Where computer vision, deep neural networks and combinatorial optimization meet
Understanding the brain is an old and yet-unsolved problem. To understand the workings of a neural circuit, it is possibly required to know its structure, and almost surely necessary to know its connectivity. After great progress in electron microscopy, several labs worldwide are milling away at animal brains and generating what will amount to petabytes of high-quality data. The resulting images are good enough for human tracers to consistently follow at least the majority of neural processes; unfortunately, humans would take thousands of years to complete the task for even the smallest mammalian brain. So the quest is on for computer vision algorithms to do the same automatically and reliably. The current state of the art pipelines recur to deep neural networks and combinatorial graph partitioning problems. The former are notoriously ill understood, the latter still expensive to solve at scale. In this talk, I will sketch the problem, a state of the art approach (which does not quite achieve human accuracy yet), and I will lay out some of the open problems in the field.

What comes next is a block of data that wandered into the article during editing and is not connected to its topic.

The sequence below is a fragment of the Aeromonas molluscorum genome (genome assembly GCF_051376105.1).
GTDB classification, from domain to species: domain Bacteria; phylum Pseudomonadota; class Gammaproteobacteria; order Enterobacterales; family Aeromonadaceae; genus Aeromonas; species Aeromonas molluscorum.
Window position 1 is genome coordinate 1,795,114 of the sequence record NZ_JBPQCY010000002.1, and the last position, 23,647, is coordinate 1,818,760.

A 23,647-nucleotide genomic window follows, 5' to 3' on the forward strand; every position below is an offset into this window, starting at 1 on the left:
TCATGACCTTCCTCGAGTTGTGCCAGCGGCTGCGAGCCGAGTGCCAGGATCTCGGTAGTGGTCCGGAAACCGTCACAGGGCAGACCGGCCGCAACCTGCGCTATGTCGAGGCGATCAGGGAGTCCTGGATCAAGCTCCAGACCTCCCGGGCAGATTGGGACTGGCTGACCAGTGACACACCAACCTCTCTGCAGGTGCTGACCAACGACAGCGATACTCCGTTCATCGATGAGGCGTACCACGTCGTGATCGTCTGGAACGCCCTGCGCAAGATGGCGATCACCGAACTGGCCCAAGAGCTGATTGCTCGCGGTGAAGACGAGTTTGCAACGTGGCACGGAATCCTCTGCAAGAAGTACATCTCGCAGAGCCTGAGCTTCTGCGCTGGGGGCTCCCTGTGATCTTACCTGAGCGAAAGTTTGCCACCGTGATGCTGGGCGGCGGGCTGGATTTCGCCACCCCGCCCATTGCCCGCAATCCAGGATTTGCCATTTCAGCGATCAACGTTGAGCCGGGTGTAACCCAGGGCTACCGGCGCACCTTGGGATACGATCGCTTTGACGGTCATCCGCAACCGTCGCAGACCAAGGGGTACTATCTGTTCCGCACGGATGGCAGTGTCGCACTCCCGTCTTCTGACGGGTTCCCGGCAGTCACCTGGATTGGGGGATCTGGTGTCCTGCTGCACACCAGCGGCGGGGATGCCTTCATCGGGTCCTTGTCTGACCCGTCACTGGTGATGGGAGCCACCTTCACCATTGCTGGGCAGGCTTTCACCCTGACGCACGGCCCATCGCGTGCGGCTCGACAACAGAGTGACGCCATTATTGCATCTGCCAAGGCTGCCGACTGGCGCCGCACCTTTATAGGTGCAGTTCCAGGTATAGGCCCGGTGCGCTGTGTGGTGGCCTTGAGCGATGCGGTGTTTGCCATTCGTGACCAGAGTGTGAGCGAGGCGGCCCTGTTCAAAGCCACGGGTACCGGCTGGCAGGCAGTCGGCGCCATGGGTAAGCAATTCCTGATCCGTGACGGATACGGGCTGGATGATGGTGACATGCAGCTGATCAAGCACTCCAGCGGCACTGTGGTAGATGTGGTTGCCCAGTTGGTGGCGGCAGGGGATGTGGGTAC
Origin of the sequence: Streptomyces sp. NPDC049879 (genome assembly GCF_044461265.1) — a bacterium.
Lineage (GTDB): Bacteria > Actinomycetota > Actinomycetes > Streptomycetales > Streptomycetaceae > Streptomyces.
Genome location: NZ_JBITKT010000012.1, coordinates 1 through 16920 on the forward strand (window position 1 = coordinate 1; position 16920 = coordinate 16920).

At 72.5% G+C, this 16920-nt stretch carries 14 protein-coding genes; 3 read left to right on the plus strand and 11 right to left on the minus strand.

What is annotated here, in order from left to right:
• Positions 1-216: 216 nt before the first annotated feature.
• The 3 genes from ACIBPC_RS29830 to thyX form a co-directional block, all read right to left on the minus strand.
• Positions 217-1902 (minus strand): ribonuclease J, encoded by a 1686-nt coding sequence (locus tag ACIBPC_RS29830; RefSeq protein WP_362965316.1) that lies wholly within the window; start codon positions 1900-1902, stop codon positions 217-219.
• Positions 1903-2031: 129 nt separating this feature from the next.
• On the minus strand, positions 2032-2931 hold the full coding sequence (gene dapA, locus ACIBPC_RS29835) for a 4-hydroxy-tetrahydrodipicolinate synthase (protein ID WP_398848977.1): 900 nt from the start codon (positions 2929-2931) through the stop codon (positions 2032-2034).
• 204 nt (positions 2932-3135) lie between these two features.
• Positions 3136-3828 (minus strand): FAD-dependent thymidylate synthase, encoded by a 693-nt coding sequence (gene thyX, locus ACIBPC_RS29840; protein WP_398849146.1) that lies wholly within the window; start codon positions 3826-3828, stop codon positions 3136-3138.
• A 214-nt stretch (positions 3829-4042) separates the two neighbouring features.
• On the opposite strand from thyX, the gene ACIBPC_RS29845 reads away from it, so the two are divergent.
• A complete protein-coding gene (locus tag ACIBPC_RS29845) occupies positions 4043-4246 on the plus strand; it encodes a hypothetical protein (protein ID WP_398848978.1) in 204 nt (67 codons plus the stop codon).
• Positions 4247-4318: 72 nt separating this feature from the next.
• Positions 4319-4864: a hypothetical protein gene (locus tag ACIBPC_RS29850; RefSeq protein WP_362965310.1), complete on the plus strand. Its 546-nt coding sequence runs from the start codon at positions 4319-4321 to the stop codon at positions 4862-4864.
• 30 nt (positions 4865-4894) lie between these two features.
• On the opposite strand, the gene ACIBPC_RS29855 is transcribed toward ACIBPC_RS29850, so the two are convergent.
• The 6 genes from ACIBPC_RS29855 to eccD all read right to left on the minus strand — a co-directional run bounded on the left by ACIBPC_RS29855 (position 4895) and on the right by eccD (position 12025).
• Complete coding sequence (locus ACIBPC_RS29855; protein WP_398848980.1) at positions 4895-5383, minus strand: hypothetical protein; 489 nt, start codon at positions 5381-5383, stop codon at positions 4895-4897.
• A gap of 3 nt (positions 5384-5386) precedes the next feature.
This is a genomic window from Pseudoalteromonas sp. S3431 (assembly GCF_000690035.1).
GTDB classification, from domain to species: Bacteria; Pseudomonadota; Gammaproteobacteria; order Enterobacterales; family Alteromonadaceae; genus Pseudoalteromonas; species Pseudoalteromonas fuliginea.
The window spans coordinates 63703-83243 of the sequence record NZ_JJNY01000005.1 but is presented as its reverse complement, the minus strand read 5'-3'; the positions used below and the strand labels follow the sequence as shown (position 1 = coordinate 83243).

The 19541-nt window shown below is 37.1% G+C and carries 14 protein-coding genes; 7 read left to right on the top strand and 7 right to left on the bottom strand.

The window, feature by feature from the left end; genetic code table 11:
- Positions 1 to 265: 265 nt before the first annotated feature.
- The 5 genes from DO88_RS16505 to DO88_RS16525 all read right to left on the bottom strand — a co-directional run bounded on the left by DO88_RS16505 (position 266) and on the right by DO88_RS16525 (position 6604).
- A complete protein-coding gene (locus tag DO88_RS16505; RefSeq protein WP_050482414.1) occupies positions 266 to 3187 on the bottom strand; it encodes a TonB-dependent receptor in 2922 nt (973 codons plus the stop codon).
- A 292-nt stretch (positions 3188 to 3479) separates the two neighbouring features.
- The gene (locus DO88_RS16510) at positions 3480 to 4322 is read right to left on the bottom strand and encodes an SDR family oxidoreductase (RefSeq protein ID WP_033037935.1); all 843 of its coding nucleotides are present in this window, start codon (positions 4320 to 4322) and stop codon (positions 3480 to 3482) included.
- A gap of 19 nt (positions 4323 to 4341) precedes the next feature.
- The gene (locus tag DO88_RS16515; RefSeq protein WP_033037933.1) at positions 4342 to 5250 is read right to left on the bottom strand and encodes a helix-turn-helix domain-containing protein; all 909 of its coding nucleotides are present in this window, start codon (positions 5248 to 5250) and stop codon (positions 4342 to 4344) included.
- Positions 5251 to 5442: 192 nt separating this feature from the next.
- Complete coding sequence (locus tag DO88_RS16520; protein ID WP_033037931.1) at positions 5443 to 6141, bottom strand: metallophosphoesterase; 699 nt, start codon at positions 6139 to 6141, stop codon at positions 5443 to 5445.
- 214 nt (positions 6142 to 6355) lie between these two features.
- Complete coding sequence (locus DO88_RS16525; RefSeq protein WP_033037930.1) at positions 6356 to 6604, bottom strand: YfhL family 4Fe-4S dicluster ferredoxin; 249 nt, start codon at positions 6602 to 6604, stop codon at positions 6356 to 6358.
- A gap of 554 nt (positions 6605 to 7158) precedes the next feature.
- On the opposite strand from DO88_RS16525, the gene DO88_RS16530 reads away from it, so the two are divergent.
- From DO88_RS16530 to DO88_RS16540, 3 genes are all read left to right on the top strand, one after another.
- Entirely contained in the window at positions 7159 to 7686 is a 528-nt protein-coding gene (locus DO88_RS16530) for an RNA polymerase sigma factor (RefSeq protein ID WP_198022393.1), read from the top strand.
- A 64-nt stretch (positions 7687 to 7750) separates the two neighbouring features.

Donnerstag, den 20. Juli 2017 um 12:00 Uhr, in KIP INF 227, HS 2 Donnerstag, den 20. Juli 2017 at 12:00, in KIP INF 227, HS 2
Der Vortrag folgt der Einladung von The lecture takes place at invitation by Anna Marciniak-Czochra, Andreas Ott, Anna Wienhard